“Blood transfusions can be administered acutely in the case of stroke, for instance, because stroke is one of the severe complications of sickle cell disease, and when patients have severe pneumonia or are very anemic,” Dr. Alvarez says. “Patients can also be put on chronic blood transfusions, which means they receive a blood transfusion every three to four weeks for stroke prevention.”

Bone Marrow Transplant: A bone marrow transplant can help the bone marrow make more normal, healthy red blood cells.

“We do this procedure at the University of Miami and Jackson Memorial Hospital, especially for children more than adults,” says Dr. Alvarez. “Patients with severe sickle cell disease who are intolerant to Hydroxyurea and have a match with a sibling or a parent are candidates for bone marrow transplant. Bone marrow transplant is considered to be a cure, as patients can go into remission after they’ve received one. Patients can get the blood-forming capacity of their bone marrow donor.”

What’s the latest research?

It’s called gene therapy.

This emerging treatment “is considered a transformative therapy,” Dr. Alvarez says, “meaning that the disease remains (is not cured). However,  there is an increase in the fetal hemoglobin or the insertion of an anti-sickling hemoglobin that lowers the disease severity by the gene therapy product.” As a result, the patient no longer experiences sickle cell complications, such as pain. On December 8, 2023, the Food and Drug Administration approved two sickle cell gene therapy products. “These are really exciting times because we can offer these options,” she says.

With gene therapy, blood-forming stem cells are collected from the patient’s blood. This stem cell product is sent to a lab that genetically modifies the hemoglobin inside the red blood cells to alter the sickling process or make changes in the gene’s ability to make more fetal hemoglobin or add an anti-sickling hemoglobin, depending on the type of gene therapy chosen. The new, engineered product is infused back into the patient through a transplant after a brief chemotherapy treatment. Within weeks, the engineered stem cells begin producing new, healthier blood.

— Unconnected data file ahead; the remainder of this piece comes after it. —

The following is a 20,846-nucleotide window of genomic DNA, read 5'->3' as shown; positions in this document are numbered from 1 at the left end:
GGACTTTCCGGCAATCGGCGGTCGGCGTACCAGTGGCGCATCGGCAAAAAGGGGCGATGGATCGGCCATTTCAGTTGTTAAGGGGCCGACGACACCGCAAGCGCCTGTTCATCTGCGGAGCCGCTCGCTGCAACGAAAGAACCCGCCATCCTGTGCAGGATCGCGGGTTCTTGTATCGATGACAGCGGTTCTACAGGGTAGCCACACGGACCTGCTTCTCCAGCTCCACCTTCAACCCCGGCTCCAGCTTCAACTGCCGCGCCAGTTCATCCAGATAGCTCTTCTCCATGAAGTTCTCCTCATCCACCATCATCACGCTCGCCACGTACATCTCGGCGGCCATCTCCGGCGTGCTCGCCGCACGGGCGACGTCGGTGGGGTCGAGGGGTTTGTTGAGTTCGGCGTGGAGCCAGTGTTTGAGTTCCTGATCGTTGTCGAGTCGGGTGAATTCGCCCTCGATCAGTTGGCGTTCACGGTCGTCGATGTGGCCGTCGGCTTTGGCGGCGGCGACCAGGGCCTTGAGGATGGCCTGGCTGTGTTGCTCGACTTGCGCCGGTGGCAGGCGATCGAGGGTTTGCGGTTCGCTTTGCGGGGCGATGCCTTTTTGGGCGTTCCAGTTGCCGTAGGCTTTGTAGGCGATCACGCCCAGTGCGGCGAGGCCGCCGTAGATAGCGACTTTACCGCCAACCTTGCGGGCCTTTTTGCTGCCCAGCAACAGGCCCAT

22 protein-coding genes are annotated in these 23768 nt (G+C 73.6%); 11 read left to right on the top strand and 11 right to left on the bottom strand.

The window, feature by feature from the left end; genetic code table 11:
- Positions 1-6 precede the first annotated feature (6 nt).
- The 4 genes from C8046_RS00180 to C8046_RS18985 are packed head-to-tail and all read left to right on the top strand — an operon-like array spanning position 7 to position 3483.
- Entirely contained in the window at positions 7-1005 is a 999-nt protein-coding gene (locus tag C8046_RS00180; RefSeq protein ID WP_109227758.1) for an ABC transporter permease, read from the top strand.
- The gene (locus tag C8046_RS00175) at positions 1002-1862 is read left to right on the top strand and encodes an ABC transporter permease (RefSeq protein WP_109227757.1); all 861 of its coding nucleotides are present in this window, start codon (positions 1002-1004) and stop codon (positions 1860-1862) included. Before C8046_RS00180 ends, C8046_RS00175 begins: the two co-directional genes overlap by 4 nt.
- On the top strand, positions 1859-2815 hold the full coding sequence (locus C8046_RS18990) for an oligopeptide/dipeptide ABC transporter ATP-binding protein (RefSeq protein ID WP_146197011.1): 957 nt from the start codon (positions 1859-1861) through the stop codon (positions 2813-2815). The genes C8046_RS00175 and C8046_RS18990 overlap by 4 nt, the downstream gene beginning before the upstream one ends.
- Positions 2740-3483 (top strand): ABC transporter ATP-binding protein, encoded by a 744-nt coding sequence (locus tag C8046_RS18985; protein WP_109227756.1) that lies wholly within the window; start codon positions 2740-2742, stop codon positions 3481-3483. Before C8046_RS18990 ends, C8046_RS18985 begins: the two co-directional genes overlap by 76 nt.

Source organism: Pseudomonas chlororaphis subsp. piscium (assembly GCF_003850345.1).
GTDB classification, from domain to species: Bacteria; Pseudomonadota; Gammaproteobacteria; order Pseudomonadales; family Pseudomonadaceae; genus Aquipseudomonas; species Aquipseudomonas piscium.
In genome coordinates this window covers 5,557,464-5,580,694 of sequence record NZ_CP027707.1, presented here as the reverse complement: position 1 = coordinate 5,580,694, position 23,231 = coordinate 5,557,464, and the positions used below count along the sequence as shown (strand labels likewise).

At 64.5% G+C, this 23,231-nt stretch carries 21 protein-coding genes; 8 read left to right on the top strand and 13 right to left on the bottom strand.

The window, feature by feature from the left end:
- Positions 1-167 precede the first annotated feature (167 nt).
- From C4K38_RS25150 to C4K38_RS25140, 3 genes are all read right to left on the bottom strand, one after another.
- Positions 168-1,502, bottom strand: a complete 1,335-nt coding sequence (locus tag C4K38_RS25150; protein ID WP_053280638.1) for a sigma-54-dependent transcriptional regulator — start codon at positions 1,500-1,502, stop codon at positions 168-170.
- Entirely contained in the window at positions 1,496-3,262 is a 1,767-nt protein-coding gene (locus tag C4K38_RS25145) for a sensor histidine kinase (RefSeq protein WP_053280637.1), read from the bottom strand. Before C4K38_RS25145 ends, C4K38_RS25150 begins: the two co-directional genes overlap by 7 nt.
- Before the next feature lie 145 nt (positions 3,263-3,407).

“In addition to being able to offer approved gene therapy products once they are fully on the market, we have a gene therapy study open at the University of Miami,” Dr. Alvarez says. “Clinical trials have already shown that gene therapy can increase fetal hemoglobin to levels of 40% or higher. Now, the question is, for how long and are there other side effects that we will see in the long run?” UM’s study will follow participants for 15 years to track the long-term success of this new therapy.

“It has the promise of really making a difference,” she says. “We want to be on the cutting edge of research, so I think we owe it to our patients to provide the newest therapies. We started screening patients for the gene therapy research protocol and making arrangements to start gene therapy with the commercial products for children with sickle cell disease starting at 12 years of age.”

In 2023,  UM also received a 5-year grant from the U.S. Centers for Disease Control and Prevention to support state surveillance of individuals with sickle cell disease.

“We are one of 16 state awardees. We hope that knowing how many individuals have sickle cell disease in Florida could bring the opportunity to advocate for them and increase their care,” Dr. Alvarez says. “The goal is to change policy at the state level to benefit the individual. Most likely, we’re talking about 12,000 people affected by sickle cell disease in Florida.”

Updated in June 2024. Originally written by Amanda M. Perez for Inventum.

Originally published on: February 08, 2019

Tags: blood illness, Dr. Ofelia Alvarez, gene therapy, sickle cell disease